Literature and primary documents help students understand the role of the Constitution for the United States. Students overview the three branches of government described in the first three articles. Students will then use the Internet to research their state officials and will design a...
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Unit: We the People... Project
Students will use various investigative procedures to compile a list of government or volunteer service opportunities.
Unit: Advise and Consent
Even the person viewed as the most powerful person in the world does not have unlimited power. Constitutionally, the president of the United States is limited by the "advise and consent" rule (and other checks and balances). The learners look at the importance...
Learners will identify parts of a flowering plant, describe their functions and compare their importance to the essential roles in a democratic government.
Unit: What Does It Take?
Students will become aware of current issues in politics as well as the points of view of the candidates in regard to civic virtue and the creation of a civil society.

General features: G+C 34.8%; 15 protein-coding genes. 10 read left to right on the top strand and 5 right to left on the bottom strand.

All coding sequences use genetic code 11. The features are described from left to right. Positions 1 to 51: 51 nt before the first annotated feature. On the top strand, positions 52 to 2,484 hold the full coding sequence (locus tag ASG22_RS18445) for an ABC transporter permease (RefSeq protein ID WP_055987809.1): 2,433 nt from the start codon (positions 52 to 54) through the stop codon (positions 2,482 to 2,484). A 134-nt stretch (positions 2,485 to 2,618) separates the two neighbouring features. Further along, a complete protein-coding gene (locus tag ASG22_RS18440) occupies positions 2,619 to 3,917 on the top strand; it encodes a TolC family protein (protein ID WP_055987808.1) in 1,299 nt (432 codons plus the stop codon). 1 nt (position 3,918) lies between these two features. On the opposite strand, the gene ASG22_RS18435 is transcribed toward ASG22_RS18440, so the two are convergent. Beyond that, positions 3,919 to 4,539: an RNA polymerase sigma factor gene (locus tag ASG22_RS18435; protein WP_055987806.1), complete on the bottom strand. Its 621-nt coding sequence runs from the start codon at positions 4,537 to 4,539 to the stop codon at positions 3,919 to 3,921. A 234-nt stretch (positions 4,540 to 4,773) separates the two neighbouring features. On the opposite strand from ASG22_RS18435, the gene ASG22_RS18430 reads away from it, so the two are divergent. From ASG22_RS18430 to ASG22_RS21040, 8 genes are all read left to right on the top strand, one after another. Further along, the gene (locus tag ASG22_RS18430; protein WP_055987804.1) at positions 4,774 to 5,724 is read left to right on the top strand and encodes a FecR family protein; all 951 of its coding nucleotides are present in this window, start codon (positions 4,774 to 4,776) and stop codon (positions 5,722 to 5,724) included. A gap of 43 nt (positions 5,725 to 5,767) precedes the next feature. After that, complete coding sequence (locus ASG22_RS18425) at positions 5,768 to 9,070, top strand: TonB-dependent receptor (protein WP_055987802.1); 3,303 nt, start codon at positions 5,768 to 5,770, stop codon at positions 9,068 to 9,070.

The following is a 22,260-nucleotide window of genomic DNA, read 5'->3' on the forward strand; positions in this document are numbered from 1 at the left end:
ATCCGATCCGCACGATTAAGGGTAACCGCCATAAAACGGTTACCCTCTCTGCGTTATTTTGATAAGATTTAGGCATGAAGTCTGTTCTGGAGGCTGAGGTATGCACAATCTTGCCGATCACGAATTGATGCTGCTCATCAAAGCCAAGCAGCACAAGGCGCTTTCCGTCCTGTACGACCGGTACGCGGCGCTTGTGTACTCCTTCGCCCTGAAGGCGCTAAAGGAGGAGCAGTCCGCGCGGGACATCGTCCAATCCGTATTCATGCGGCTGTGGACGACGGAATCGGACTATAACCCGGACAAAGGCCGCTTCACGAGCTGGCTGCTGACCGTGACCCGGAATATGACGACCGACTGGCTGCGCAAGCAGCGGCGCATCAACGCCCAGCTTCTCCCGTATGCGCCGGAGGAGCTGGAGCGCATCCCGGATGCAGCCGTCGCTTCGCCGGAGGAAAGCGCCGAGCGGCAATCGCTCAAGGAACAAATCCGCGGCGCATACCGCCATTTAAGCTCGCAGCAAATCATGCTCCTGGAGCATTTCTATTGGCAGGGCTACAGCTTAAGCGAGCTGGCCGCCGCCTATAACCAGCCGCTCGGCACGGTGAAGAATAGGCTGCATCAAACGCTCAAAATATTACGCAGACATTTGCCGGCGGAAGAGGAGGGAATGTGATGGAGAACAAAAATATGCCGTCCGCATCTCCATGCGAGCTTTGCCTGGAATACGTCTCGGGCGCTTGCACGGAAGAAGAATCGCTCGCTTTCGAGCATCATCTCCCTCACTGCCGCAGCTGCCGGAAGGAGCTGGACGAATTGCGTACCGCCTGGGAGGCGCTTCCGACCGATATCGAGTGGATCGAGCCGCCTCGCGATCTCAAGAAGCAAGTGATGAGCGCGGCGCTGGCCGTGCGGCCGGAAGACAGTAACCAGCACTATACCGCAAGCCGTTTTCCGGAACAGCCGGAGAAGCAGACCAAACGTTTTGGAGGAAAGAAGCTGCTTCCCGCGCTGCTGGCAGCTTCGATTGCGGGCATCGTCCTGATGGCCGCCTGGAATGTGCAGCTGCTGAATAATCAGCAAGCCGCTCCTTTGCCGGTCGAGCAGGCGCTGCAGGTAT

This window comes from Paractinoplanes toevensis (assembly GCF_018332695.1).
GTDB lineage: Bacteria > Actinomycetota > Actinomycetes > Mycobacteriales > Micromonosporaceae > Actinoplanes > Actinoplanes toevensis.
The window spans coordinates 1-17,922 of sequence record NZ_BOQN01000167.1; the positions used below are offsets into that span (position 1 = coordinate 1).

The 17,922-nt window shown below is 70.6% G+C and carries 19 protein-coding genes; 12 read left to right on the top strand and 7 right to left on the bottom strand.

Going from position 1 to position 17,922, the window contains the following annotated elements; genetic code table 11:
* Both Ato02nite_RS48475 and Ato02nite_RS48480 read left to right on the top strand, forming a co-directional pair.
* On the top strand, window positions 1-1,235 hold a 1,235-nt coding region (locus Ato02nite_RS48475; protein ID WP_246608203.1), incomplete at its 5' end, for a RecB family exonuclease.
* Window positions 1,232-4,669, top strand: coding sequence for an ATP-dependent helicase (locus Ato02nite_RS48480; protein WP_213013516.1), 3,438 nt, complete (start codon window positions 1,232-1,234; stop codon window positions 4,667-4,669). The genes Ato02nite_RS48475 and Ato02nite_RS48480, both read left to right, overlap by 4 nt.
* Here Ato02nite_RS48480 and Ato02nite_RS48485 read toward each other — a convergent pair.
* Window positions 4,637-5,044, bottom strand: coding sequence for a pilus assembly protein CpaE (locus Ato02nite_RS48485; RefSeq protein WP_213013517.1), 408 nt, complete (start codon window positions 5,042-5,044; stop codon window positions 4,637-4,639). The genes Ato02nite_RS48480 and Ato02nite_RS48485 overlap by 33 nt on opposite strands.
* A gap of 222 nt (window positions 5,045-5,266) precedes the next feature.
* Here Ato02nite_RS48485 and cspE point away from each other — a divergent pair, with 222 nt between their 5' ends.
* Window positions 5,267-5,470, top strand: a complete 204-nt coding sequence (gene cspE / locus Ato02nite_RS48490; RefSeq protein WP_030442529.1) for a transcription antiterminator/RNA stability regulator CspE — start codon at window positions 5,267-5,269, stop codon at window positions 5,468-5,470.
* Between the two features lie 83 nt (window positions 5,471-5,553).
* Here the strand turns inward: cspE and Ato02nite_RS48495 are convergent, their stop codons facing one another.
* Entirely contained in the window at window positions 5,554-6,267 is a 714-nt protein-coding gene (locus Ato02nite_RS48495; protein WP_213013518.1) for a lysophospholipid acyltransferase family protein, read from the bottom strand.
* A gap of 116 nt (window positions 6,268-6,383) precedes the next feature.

Unit: My Country, My Community
Learners will describe requirements for naturalized citizens and explain how rights given to citizens also require civic responsibility. They will analyze the words of the National Anthem and update it with a new verse that includes today’s concept of freedom.
In a kid-friendly approach, we look at the components of the U.S. Constitution and put early government-forming events in a context and timeline. Students learn the roles of the three branches of government, especially the structure and responsibilities of our judicial system. Students learn...
Unit: Philanthropy and You
Unit: Constitution Day
Students identify the components and rationale behind the Constitution, with a particular emphasis on philanthropy. This lesson is designed for Citizenship/Constitution Day (September 17) and connects students to the community-building focus of the Constitution and how it relates personally to...